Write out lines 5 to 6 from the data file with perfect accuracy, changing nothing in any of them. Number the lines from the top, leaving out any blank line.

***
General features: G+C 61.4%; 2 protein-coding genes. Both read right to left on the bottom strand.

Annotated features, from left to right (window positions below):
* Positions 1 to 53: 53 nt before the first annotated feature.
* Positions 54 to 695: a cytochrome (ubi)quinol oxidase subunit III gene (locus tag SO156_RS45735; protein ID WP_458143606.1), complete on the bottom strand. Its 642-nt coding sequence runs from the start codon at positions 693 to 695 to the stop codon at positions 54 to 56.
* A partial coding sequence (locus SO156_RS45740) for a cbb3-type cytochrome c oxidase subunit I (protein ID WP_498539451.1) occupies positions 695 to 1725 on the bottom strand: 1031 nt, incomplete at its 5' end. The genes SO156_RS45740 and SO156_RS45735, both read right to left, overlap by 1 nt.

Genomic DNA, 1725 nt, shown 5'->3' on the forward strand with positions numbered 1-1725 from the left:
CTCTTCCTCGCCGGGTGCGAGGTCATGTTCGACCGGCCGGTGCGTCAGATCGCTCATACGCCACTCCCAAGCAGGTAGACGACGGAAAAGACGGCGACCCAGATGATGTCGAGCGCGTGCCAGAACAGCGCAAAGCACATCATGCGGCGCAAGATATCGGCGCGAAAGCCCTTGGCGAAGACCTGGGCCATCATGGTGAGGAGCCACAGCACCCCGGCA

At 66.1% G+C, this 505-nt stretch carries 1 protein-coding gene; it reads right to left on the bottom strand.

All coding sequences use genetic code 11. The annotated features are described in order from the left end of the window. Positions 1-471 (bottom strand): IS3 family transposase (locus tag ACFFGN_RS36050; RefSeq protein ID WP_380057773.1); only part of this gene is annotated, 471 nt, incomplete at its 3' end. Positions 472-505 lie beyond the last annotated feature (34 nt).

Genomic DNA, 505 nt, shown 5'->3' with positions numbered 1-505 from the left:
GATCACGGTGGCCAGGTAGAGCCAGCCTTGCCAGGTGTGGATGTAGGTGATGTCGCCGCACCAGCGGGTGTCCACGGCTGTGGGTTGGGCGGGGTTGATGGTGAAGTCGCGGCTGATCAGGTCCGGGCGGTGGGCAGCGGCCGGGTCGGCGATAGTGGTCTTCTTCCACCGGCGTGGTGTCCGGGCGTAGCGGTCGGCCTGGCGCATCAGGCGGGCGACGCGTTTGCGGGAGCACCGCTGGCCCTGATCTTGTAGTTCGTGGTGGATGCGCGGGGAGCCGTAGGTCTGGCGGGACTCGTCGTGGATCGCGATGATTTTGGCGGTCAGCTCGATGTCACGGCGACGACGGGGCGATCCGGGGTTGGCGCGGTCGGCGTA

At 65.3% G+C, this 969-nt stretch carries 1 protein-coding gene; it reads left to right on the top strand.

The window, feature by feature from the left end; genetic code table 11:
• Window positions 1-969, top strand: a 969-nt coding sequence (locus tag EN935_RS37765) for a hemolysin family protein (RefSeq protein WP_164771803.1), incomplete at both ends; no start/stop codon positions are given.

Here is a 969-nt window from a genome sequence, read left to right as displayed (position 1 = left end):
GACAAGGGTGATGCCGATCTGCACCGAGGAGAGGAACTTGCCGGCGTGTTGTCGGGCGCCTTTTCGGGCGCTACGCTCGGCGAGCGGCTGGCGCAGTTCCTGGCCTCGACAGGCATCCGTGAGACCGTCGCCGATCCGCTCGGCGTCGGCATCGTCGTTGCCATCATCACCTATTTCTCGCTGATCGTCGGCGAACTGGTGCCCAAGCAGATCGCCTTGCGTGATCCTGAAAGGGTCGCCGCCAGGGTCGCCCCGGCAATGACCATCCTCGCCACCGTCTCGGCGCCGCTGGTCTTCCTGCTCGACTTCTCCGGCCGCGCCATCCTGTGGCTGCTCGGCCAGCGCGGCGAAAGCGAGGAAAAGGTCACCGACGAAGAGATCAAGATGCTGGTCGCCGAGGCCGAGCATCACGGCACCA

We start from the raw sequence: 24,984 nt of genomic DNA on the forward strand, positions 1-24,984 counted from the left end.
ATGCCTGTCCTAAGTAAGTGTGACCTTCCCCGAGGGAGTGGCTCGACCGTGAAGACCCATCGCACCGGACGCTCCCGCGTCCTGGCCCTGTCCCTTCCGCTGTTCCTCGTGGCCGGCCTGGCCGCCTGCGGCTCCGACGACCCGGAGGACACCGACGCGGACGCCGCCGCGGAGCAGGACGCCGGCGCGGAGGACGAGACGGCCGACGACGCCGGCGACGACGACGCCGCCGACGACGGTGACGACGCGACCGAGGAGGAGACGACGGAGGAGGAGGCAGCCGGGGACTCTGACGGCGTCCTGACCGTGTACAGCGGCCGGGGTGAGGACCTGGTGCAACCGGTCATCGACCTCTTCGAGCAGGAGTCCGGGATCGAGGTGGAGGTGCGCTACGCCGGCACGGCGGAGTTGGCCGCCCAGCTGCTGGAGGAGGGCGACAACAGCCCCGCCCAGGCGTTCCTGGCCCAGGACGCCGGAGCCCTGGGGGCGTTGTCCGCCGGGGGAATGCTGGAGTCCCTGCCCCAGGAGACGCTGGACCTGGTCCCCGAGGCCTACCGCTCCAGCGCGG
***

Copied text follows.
* A partial coding sequence (locus SO156_RS45740) for a cbb3-type cytochrome c oxidase subunit I (protein ID WP_498539451.1) occupies positions 695 to 1725 on the bottom strand: 1031 nt, incomplete at its 5' end. The genes SO156_RS45740 and SO156_RS45735, both read right to left, overlap by 1 nt.

Genomic DNA, 1725 nt, shown 5'->3' on the forward strand with positions numbered 1-1725 from the left: